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  1. #1
    Join Date
    Feb 2010
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    Question wide angle lens query

    Hi,

    I'm looking to get a wide angle lens for my Nikon D5000 but notice that none of the available wide angles (Sigma, Tamron, Nikon) seem to have stablisation (VR) in them.

    This may be a daft question, but do you not get VR stablised wide angle lenses? If not, do you have to use a tripod to use the lens or can you still shoot handheld whilst getting sharp pictures?

    Thanks

  2. #2
    Join Date
    Oct 2009
    Location
    London'ish
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    Quote Originally Posted by Reado View Post
    This may be a daft question, but do you not get VR stablised wide angle lenses?
    VR is normally on sports/macro type lenses, from what I've seen.

    Wide angles, more for landscapes which don't tend to run around as much


    Quote Originally Posted by Reado View Post
    If not, do you have to use a tripod to use the lens or can you still shoot handheld whilst getting sharp pictures?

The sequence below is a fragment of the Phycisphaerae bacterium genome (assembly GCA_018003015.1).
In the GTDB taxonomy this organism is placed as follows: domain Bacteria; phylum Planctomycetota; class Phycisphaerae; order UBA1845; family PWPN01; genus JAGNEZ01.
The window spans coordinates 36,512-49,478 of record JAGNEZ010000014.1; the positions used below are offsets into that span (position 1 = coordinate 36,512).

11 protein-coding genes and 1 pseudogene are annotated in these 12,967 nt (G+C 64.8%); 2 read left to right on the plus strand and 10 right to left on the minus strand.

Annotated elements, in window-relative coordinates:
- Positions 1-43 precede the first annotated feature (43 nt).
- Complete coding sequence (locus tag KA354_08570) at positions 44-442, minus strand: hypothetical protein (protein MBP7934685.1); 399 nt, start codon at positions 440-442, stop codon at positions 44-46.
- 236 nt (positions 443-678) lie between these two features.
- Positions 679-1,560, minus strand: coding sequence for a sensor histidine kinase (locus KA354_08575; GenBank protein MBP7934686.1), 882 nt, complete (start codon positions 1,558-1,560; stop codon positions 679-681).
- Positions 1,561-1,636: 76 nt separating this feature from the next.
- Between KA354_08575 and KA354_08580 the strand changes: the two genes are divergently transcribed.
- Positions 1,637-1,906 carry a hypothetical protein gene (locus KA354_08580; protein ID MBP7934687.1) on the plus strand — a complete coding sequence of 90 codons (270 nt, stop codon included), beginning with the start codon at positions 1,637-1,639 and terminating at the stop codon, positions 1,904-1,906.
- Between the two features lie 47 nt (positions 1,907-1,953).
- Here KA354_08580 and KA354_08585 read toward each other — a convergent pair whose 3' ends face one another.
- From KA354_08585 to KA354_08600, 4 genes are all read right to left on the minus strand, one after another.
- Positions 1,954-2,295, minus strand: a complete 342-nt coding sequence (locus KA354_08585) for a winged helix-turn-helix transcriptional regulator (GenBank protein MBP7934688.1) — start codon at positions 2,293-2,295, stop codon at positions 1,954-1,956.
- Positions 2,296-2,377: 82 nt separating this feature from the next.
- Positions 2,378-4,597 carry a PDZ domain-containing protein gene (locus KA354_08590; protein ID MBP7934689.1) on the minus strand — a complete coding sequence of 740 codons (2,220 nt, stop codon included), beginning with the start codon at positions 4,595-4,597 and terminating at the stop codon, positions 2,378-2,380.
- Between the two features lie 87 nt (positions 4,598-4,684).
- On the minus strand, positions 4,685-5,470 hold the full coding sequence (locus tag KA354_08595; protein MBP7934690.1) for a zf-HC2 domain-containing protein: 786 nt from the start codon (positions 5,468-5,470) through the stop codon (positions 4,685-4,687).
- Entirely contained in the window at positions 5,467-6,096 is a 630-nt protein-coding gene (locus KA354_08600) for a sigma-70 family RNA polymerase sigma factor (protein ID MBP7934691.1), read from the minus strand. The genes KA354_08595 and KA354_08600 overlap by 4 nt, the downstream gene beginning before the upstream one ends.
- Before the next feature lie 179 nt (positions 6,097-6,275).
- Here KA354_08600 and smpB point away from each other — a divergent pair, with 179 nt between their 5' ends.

I've got the http://www.warehouseexpress.com/buy-...-lens/p1023050 and never needed any stabilisation whilst hand held.

    I would suggest practice holding techniques with the camera. It's possible to keep the camera still for a reasonable length of time without any shake.
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  3. #3

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    Vibration Reduction is more useful with longer lenses as it is these focal lengths which are more susceptible to image blur. This means is that you either have to shoot at a faster shutter speed than with wideangle lenses, or with Vibration Reduction activated, in order to capture a sharp image. When using wideangle lenses you can often use relatively slow shutter speeds such as 1/20 or 1/30sec and still get good results, and as image stabilisation systems are expensive to manufacture they are often seen as less of a necessity for such optics.

    As the subjects which suit these focal length tend to be those where you will take more time to consider an image (such as with landscapes and architecture), manufacturers assume that you will generally be using a tripod anyway. There are, however, a few reasonably wide lenses with some form of stabilisation, such as the Nikkor 16-35mm f/4G ED VR and Tamronís SP 17-50mm F/2.8 XR Di-II VC LD Aspherical (IF), which can be useful if you ever need to shoot handheld at a slow shutter speed.

    Matt

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